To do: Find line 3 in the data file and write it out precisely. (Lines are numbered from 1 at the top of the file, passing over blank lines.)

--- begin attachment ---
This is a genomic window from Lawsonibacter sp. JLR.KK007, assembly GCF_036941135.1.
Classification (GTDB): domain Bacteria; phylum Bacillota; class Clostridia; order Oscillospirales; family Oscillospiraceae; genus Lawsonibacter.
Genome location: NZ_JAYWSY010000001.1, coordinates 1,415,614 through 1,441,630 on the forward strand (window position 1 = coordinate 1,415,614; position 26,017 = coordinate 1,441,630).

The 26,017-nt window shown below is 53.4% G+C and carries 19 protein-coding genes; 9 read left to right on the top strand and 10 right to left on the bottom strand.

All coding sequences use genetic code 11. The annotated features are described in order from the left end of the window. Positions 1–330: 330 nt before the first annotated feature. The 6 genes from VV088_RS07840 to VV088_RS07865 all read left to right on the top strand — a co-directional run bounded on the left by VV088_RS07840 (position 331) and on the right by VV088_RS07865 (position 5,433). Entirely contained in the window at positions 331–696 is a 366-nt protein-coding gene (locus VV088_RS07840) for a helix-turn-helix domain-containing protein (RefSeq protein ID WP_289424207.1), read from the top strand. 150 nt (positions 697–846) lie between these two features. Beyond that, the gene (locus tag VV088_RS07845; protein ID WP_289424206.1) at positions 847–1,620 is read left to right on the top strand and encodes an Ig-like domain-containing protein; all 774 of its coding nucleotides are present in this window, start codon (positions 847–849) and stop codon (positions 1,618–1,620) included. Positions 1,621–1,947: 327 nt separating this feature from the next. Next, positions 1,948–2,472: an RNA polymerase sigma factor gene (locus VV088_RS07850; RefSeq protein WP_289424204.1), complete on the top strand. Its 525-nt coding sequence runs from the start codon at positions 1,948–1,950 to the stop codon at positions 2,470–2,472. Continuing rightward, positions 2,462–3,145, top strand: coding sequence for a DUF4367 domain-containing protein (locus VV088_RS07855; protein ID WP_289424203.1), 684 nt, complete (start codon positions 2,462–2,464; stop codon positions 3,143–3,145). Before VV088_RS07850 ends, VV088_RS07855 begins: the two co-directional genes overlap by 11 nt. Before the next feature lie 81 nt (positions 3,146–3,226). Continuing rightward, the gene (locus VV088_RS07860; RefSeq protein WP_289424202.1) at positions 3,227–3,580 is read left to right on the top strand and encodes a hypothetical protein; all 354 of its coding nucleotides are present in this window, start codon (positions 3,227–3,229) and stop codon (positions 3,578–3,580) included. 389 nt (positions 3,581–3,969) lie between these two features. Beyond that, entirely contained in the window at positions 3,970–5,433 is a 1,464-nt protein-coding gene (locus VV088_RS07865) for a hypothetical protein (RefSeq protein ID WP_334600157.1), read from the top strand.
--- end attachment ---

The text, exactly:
Genome location: NZ_JAYWSY010000001.1, coordinates 1,415,614 through 1,441,630 on the forward strand (window position 1 = coordinate 1,415,614; position 26,017 = coordinate 1,441,630).